Night of the Iguana by Tennessee Williams. Noel Coward theatre, St Martin’s Lane, London WC2N to 28 September. 4****. William Russell

Night of the Iguana
By Tennessee Williams.
Noel Coward Theatre, 85-88 St Martin’s Lane, London WC2N 4AP to 28 September 2019.
Mon-Sat 7.30pm. Mat Wed & Sat 2.30pm.
Runs 3hr One interval.
TICKETS: 00844 482 5151.
Review: William Russell 16 July.

This powerful production is spoilt by only one thing – for me at least – a hideous set which spills off the stage into the orchestra pit and looks like nowhere on earth. It would not even grace the most provincial of pantomimes. Get that out of the way – although it is difficult to avoid seeing how awkward to use and ugly to look at it is -and Williams’ play of a man distraught, tormented by lust and his failure as a minister, and the two lonely women who see in him someone they could save if only he would let them works a treat. It is admittedly a long haul as the story takes some three hours to tell and act one is pretty hard going because nothing much happens. it is not until act two everything falls into place.
Clive Owen, last seen on stage here 18 years ago, is a rumpled, slightly paunchy, trying not to drink and in the throes of a breakdown minister in disgrace with his church. He is not a defrocked priest, but one who has been suspended and has been working as a tour guide while battling with his demons. He has fallen out with the tour of Baptist ladies he is leading because he has allowed a neurotic teenager into his bed – it is rape as she is under age, although only just. He gives a slow burn of a performance, one which gets more and more effective as the evening wears on.
The tour bus has broken down near an hotel run by old friends, Fred and Maxine, and he is insisting the party stay there for the night much against the wishes of the members. The tour the leader, Judith Fellows, a strident little woman intent on getting him back to town to face the charge of statutory rape. Finty Williams makes the most of a part which is a gift to any character actress. The recently widowed Maxine (Anna Gunn) has coped with Shannon before when he has had nervous breakdowns and would do so again quite happily. She needs a new man in her life other than the Mexican boys who work for her when they feel like it. Gunn is terrific, blowsy, worldly wise and fully aware that life cannot go on as it is for ever.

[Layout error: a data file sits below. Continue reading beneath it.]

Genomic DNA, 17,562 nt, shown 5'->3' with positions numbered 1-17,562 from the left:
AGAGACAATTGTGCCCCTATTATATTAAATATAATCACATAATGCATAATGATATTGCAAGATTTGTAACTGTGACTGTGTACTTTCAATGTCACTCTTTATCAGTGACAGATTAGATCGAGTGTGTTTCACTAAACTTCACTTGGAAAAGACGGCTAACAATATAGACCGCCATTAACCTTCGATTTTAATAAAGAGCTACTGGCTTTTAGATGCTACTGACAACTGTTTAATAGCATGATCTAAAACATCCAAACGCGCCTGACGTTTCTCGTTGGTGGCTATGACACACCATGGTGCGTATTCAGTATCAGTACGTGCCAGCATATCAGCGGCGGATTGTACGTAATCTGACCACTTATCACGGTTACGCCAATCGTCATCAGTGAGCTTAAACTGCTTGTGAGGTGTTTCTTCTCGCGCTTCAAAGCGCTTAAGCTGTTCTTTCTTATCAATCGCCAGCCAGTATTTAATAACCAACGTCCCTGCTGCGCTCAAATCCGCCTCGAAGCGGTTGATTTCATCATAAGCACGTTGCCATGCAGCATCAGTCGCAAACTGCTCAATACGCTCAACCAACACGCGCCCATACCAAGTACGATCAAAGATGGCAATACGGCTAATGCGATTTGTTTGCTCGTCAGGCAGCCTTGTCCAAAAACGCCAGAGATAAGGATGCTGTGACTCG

Also seeking accommodation are Hannah Jelkes ( Lia Williams) and Nonno (Julian Glover), her 97 year old grandfather, a poet on the verge of dementia and struggling to write his last poem. They are on their uppers, which is nothing new. Hannah earns their living by sketching in city squares, painting water colours for tourists. She sees in Shannon someone needing to be saved just as the iguana of the title, captured and imprisoned by the boys, needs to be saved and given its freedom back. Williams, pale, slender, is, beneath the fragile surface, as tough as they come and the battle between her and Maxine to help Shannon is fascinating to watch. She embodies the woman perfectly, backed by a moving performance from Glover by the old man who is hardly there but determined to finish that poem. There is also a party of Germans who are doing the tourist thing, happily convinced in the superiority of the master race who erupt on the scene from time to time. They provide slightly tasteless and not all that necessary comic relief. The Mexican boys are ciphers, there to carry suitcases, run errands and add a little local colour. Maybe the symbolism of that iguana gets laid on with a trowel, and Shannon is hard to feel sorry for, but the play still works.
Williams based it all on a trip he made to Acapulco in 1940 and the result is a powerful play some see as his masterpiece. Not sure that I do, but it is painful, perceptive about failure, the need for love, just surviving against the odds – if you are lucky. For Owen it is an impressive return to the London stage, for the American actress Gunn a fine London debut. But the performance of the night comes from Williams, all bird like fragility and apparent weakness, yet with steel at her core. James Macdonald’s production is, that hideous set apart, a night to remember.
Herr Fahrenkopf: Alasdair Baker.
Wolfgang: Timothy Blore.
Charlotte Goodall: Emma Canning.
Hilda: Karin Carlson.
Pedro: Daniel Chavis.
Jake Latta: Ian Drysdale.
Nonno: Julian Glover.
Maxine Faulk: Anna Gunn.
Reverend T. Lawrence Shannon: Clive Owen.
Pancho: Manuel Pacific.
Hank: Faz Singhateh.
Judith Fellows: Finty Williams.
Hannah Jelkes: Lia Williams.
Frau Fahrenkopf: Penelope Woodman.

Director: James MacDonald.
Set & Costumes: Rae Smith.
Lighting Designer: Neil Austin.
Sound Designer: Max Pappenheim.
Dialect Coach: Nia Lynn.
Fight Directors: Rachel Bown-Williams & Ruth Cooper-Brown.
Production photographs: Brinkhoff/Morgenburg.

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